This is a good short piece from Davies that touches all the right buttons so far as a strictly "technical" analysis of the US debt ceiling is concerned. What we wished to point out here, however, is that the times when the capitalist economy is in "crisis" are precisely the times when "strictly technical" analysis is no longer sufficient to understand what is happening. It is in times of "crisis" that what are the "economic rules" that guide the day-to-day "management" of the capitalist economy rapidly lose their "matter-of-factness" and become.... "problematic" in the sense that the antagonistic interests on which this economy is based come to the fore and become much harder "to reconcile".
We wish to emphasise two premises that we will not be able to review here - for that reason we invite readers to visit our www.eforum21.com site (still "underconstruction", where we provide initial "hints" about an alternative politico-economic approach to these matters).
The first matter is that the role of the State in the US and other capitalist economies tends to expand after every "recession or financial or disinflationary or deflationary crisis" with the exception of the period of the so-called Great Moderation - during which capital made a concerted and colossal attempt to reconfigure and reduce the boundaries of State intervention in the economy. Each "crisis" is caused by "financial expansion" (much in the way theorised by Hyman Minsky) with a "consequent" finance-induced recession that necessitates the fresh "intervention" of the State to assume the "debts" that were deemed to be "private" back under its wing, directly as "public debt" (something Martin Wolf referred to as "notionally public debt").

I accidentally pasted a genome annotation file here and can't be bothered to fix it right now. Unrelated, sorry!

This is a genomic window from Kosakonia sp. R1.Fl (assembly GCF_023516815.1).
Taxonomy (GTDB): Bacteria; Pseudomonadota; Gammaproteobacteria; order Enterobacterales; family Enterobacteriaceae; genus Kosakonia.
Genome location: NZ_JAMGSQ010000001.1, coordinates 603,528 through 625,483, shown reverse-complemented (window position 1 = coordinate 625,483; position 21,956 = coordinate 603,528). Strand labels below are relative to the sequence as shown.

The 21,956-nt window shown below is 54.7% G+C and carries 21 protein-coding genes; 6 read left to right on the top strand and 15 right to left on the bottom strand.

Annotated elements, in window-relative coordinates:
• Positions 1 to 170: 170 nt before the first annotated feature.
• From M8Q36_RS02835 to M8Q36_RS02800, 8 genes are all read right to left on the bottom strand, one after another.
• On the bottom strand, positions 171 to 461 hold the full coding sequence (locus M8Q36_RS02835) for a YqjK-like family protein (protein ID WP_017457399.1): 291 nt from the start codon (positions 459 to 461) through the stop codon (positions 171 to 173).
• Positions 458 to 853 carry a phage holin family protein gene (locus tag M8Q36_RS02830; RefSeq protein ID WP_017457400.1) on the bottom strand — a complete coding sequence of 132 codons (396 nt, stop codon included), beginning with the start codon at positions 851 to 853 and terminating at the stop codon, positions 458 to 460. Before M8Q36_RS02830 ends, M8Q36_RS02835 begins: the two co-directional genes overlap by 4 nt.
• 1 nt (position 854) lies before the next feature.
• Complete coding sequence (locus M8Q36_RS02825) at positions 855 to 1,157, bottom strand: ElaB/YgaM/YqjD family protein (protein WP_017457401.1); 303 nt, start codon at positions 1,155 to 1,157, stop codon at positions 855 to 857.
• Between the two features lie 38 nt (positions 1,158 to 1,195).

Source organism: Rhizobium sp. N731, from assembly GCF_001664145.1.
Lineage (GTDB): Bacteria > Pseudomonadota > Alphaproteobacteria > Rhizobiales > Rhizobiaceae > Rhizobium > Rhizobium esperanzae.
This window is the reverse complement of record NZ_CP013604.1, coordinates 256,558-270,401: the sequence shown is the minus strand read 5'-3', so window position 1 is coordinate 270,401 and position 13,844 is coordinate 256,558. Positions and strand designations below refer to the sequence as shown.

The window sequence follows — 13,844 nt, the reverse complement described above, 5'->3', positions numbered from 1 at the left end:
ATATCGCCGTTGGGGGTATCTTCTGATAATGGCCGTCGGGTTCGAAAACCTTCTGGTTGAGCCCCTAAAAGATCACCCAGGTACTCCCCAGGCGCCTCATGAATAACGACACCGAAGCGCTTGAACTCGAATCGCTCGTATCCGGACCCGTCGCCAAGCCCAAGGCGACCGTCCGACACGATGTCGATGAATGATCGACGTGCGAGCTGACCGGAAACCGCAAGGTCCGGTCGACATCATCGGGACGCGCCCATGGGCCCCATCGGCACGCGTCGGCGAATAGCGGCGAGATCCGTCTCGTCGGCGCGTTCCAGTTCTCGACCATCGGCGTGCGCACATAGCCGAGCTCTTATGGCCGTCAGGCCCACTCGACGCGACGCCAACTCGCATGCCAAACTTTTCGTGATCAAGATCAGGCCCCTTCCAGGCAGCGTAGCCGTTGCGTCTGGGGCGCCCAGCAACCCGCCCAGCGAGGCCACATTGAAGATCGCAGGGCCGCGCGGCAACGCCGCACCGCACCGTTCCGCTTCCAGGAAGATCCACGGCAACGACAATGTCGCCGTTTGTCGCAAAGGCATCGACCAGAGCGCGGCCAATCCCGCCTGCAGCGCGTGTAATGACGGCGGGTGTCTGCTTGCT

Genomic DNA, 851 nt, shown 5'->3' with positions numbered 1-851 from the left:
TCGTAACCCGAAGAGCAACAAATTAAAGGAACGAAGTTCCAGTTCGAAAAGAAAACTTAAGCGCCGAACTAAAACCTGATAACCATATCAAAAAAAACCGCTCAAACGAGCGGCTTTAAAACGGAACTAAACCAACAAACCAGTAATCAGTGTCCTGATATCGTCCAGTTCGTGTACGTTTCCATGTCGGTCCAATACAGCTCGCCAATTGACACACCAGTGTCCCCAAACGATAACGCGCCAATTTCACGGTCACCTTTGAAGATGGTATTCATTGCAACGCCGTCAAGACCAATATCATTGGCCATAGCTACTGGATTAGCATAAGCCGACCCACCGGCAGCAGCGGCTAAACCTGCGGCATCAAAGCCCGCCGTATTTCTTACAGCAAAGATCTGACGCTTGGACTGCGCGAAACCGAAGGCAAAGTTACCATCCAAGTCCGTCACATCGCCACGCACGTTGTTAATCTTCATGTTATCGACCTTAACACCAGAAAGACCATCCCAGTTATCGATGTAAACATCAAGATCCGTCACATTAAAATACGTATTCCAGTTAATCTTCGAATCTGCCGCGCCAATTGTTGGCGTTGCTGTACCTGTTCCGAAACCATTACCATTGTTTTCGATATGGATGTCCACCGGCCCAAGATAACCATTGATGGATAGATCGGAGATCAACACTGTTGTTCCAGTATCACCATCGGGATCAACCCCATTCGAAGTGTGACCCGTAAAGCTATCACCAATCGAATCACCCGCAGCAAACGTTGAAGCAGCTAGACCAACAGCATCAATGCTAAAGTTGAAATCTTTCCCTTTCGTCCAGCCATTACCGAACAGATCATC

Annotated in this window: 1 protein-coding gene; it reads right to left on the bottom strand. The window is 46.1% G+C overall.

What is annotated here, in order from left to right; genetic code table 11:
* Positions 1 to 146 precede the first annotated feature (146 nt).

This is a point that Joseph Belbruno has pushed for a while in FT Comments over the past year and a half and that Gillian Tett (we note) picked up in her last piece.
The next premise (to bring this to a close) is that these "economic and financial crises" are much more than just "economic and financial": they actually concern "real problems" in determining "the burden of adjustment" between social classes - and between nations! Within this premise, it is possible to see a "fracture" in the US and European bourgeois elites on exactly how to deal with these problems (again something originally pointed out by Belbruno and explicitly followed by Gillian Tett in one of her recent pieces). This is a "fracture" that is very serious and that concerns above all two very different ways of seeing the role of the State in the capitalist economy. The gravity of this "fracture" is such that the outcome cannot be taken for granted. Good week-end to all!